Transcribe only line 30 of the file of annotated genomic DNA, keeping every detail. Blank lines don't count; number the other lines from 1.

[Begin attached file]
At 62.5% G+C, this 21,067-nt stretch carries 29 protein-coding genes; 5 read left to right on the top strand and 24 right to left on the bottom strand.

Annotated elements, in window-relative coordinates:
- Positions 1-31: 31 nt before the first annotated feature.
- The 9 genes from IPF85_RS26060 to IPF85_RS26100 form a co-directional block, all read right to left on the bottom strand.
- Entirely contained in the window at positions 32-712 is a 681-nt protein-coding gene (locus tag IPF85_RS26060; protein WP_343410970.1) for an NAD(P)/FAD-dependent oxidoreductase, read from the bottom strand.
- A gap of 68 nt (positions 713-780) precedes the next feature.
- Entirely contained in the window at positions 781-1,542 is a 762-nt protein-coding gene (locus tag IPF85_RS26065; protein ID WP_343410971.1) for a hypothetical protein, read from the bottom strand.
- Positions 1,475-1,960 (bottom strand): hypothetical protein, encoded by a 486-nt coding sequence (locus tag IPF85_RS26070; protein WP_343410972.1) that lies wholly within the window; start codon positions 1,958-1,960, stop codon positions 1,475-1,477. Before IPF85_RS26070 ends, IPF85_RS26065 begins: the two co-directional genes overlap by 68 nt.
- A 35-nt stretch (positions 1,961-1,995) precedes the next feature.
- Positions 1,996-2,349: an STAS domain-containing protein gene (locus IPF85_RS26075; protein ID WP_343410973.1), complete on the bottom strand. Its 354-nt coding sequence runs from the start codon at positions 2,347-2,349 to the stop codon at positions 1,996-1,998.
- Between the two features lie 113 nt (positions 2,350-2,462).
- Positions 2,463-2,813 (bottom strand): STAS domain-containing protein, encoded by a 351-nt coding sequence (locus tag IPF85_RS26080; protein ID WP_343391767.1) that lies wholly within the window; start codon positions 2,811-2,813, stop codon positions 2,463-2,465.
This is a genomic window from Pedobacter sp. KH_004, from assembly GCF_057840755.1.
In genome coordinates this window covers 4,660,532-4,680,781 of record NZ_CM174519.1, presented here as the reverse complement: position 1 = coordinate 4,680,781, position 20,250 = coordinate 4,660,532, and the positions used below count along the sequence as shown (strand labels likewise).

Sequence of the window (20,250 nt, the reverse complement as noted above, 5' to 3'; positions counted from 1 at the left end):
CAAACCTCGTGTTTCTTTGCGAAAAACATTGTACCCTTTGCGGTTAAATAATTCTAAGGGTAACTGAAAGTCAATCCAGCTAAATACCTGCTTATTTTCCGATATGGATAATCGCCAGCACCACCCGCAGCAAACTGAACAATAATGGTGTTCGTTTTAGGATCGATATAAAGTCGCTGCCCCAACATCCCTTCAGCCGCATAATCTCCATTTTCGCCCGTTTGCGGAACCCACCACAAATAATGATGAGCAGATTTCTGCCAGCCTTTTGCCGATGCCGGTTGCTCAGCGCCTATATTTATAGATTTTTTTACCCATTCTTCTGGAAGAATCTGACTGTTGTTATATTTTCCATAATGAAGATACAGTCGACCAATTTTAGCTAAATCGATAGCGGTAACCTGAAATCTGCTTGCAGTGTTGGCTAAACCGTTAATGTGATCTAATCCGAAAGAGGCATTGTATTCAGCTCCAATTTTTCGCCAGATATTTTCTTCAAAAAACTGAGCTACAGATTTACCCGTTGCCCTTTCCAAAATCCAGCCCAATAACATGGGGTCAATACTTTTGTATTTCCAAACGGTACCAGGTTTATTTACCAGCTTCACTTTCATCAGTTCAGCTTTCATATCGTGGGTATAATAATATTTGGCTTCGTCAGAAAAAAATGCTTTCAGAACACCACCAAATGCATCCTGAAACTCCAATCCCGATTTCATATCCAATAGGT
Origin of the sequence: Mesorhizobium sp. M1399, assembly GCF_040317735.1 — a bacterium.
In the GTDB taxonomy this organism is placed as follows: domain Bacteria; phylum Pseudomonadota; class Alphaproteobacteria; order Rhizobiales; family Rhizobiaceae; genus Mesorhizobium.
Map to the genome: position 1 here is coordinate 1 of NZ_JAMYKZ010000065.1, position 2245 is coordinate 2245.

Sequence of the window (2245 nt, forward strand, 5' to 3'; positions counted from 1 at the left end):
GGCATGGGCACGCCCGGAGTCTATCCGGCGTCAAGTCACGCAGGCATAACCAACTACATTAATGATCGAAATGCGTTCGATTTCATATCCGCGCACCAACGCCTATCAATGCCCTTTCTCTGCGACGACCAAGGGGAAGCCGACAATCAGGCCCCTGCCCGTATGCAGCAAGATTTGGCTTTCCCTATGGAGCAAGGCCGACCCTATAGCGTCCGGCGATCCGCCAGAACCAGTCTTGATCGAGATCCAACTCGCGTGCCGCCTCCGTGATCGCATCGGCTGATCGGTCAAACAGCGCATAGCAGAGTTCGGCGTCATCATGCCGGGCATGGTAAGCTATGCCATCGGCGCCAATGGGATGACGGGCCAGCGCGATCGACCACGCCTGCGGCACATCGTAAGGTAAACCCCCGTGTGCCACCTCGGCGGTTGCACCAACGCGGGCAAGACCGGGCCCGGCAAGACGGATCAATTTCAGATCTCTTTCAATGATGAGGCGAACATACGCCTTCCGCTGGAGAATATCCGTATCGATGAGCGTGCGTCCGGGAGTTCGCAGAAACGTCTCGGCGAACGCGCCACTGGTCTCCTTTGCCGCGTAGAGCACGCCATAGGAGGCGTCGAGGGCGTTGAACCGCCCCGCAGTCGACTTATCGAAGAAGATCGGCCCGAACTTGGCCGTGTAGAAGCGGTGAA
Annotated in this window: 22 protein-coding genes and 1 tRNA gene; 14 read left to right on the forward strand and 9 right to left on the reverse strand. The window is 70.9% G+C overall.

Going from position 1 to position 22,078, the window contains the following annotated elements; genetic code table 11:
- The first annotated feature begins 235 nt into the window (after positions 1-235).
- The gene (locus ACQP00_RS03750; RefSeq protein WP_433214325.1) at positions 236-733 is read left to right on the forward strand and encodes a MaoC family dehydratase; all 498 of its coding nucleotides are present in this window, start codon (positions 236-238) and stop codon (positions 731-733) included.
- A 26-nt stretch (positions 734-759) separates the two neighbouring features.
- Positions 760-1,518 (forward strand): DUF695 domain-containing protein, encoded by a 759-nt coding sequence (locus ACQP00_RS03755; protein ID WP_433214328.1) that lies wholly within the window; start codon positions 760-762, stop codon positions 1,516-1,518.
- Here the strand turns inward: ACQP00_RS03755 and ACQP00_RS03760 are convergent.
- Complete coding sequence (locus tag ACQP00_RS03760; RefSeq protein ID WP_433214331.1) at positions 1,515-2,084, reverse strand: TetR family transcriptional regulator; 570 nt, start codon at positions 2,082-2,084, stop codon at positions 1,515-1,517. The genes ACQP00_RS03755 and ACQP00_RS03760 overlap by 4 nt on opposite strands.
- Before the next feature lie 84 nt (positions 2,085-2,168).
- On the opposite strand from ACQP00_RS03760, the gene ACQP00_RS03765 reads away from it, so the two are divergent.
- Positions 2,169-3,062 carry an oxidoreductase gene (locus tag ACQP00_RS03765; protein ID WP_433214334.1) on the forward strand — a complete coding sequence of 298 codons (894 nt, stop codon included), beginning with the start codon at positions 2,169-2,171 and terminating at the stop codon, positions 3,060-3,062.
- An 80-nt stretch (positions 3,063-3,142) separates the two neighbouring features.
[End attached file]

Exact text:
- Before the next feature lie 84 nt (positions 2,085-2,168).